As we approach the May 15 General Primary Election, the Whitehall-Coplay Press, Northampton Press and Catasauqua Press, in the interest of fairness, will halt the publication of columns by local government officials and letters to the editor submitted by those running for office.
The last week for publication of columns by local government officials running for office is this April 12 edition.
We will, of course, continue to cover the local races, in news stories generated by our own reporters.
The brave daffodils are long peeking through the frozen ground. Although bent over, as if weeping, they remain defiant, blooming bright yellow despite nighttime and early-morning below-freezing temperatures.
Patches of short, blue flowers cover the ground where the grass has dared not to grow.
Twigs and branches lay scattered across the back yard, ripped from the trees during damaging winds that marked this past winter.
Ever since the 1700s, most political offices in the United States have been held by men at both the state and federal levels.
However, all across America today, Americans are seeing a surge of women running for political offices.
Just recently, actress Cynthia Nixon announced she is running for New York governor.
According to the Center for American Women and Politics at Rutgers University website, approximately 708 women have filed to run in 2018, for U.S. Congress or in statewide elections.
To the Editor:
As a farmer’s daughter and a local elected official, I am writing to you about the issues of warehouses, farmland preservation and zoning.
When properties are zoned, their use has to conform to the zoning. If some farmland is zoned that allows warehouses, then that is what can be built. If a township would try to change the zoning on that property to stop a proposed warehouse, the township could get sued and lose in court for what is called spot zoning — and the taxpayers would pay the bill.
I have been busy making a list and checking it twice. And thrice.
No, I am not trying to get an absurdly early start to Christmas. I am trying to decide what new plants to add to my many containers and small backyard plots.
My recent visit to the Philadelphia Flower Show put me in the mood, as it always does, for working in the garden, and plant and seed catalogs have been filling my mailbox for months, enticing me with gorgeous photos and bargain prices.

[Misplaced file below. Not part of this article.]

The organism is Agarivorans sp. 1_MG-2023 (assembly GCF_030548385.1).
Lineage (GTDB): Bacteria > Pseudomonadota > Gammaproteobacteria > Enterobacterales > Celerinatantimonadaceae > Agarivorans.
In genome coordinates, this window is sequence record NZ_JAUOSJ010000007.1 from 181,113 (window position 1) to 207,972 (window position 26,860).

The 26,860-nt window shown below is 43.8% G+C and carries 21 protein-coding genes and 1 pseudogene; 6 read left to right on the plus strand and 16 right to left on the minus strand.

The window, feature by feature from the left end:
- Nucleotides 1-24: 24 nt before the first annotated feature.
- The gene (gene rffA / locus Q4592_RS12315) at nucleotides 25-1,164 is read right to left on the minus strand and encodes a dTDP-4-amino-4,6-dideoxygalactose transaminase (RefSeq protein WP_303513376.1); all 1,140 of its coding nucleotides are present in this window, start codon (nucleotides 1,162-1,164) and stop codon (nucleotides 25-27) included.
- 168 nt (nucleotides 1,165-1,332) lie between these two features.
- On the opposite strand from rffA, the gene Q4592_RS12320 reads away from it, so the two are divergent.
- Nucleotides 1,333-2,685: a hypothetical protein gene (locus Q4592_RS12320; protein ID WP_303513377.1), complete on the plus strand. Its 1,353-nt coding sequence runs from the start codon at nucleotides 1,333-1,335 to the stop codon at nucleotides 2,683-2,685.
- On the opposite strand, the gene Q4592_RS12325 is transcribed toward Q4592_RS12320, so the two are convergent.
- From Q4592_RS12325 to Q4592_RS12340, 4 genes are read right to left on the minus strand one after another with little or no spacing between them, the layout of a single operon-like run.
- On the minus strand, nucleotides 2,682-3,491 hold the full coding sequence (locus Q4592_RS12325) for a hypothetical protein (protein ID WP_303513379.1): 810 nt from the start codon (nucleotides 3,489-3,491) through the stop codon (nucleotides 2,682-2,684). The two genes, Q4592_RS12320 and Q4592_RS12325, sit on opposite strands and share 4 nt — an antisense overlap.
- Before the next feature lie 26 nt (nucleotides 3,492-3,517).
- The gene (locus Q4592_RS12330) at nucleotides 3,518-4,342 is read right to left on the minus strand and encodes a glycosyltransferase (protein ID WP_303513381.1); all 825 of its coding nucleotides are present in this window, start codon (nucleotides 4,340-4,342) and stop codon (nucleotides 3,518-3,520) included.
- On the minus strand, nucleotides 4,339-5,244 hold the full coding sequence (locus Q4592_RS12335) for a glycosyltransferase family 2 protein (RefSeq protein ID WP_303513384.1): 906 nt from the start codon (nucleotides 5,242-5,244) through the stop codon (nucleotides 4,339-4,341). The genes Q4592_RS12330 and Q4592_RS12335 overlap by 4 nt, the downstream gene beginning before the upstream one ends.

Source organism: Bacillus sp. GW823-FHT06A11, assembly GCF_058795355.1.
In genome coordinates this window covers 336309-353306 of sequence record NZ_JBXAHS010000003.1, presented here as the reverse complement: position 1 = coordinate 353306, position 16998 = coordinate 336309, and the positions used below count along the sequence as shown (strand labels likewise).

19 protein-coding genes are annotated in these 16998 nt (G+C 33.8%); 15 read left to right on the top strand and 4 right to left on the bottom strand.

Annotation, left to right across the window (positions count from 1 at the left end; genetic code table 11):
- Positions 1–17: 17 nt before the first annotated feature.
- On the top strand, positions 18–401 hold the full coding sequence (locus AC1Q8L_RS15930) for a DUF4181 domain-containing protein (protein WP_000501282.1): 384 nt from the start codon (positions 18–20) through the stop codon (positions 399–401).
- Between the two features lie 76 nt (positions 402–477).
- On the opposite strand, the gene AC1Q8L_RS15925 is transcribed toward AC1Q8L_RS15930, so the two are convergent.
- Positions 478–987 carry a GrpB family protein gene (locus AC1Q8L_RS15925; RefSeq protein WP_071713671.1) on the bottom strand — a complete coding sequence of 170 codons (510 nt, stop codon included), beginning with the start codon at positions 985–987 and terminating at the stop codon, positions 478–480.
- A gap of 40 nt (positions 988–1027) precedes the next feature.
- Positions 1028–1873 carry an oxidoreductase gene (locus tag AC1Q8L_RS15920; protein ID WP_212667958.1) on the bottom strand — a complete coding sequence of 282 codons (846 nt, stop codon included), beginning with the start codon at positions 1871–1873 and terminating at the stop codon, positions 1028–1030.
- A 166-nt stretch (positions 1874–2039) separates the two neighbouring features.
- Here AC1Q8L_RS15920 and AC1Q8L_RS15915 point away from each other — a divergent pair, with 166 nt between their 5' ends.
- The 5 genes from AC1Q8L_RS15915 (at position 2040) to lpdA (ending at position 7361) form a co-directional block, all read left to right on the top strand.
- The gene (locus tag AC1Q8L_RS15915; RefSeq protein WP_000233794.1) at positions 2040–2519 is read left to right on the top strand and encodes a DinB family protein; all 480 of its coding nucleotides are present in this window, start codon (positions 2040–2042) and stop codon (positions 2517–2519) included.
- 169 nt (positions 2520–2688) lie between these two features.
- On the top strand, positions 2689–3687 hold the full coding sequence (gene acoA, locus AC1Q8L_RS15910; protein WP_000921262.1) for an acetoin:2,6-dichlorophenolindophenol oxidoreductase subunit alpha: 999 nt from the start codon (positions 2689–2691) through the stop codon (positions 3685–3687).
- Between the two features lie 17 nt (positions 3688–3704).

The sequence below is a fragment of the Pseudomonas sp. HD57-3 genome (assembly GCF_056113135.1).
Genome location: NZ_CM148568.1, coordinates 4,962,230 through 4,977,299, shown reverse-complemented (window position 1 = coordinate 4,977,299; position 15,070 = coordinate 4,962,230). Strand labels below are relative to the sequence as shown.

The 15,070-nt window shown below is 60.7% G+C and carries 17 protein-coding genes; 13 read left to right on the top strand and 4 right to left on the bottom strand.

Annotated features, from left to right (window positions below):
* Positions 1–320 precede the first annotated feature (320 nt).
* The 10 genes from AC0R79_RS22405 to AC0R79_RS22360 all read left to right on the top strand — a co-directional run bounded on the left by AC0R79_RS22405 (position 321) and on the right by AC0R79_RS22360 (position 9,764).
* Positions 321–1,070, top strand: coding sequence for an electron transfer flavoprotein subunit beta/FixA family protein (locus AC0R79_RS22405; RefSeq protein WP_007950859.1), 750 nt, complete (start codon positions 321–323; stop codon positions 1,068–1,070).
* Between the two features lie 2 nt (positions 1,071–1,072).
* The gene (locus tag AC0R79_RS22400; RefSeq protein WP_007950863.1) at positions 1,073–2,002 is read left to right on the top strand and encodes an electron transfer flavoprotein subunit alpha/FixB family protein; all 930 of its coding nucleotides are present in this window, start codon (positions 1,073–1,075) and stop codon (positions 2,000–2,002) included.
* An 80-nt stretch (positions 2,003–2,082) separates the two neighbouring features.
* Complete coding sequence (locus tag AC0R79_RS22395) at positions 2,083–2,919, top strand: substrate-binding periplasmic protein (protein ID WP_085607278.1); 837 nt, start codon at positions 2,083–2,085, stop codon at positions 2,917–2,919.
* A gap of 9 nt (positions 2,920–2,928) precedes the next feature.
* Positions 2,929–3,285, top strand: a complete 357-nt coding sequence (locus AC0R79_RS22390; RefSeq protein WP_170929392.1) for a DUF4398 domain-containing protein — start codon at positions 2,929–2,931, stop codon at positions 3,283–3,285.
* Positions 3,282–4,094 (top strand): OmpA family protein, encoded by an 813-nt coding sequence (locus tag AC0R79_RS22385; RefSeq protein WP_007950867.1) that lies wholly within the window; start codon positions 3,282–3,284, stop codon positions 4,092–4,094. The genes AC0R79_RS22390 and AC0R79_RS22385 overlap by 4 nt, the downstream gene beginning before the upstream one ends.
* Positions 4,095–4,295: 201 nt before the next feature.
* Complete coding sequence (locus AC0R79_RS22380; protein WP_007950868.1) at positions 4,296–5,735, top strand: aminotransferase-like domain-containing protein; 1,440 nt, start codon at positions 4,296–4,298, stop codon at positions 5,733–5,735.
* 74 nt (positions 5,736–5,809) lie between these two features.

Admittedly, small-space gardening is a challenge.
Since the Feb. 14 shooting at Marjory Stoneman Douglas High School in Parkland, Fla., a phenomenon many of us have never seen before is occurring before our eyes.
Students have become empowered and have successfully rallied peers, parents and grandparents to help find a solution to school shootings.
As a retired teacher and a former U.S. Army officer, I’d like to weigh in on the subject of arming teachers.
Let’s set aside the idea that schools ought to be welcoming, nurturing places with an atmosphere of warmth and encouragement.
Let’s take the best-case scenario — which is definitely not the case. We have all the teachers voluntarily armed and all well trained in both marksmanship vis-à-vis a moving target and the use of deadly force.
In the aftermath of tragic events, I tend to feel very helpless and small. Even though my every day is jam-packed with activities that serve to improve the quality of life for others, I feel as if I somehow failed. It sounds a bit ridiculous because I could never directly make a difference for every single person out there, especially those who live far away and have no connection to me. Yet, I tend to think globally and wonder what I could have done to create a different outcome.
To the Editor:
I am a member of Troop 43. The reason I am writing to you is about the problem of making factories or warehouses on our farmland.
In my opinion, this is a bad choice because they will replace farm homes and farmland. The people removed from their homes had to work hard to keep the farm going. If we keep this up, most of the farmland in the country will be gone.
It’s been a big week in space, so to speak.
An American astronaut was found to have altered his genes through space travel. The science and space savvy the world over celebrated the 16th letter of the Greek alphabet. And a luminary scientist left us for worlds unknown.
Not that earthbound news did not keep headline readers and writers busy.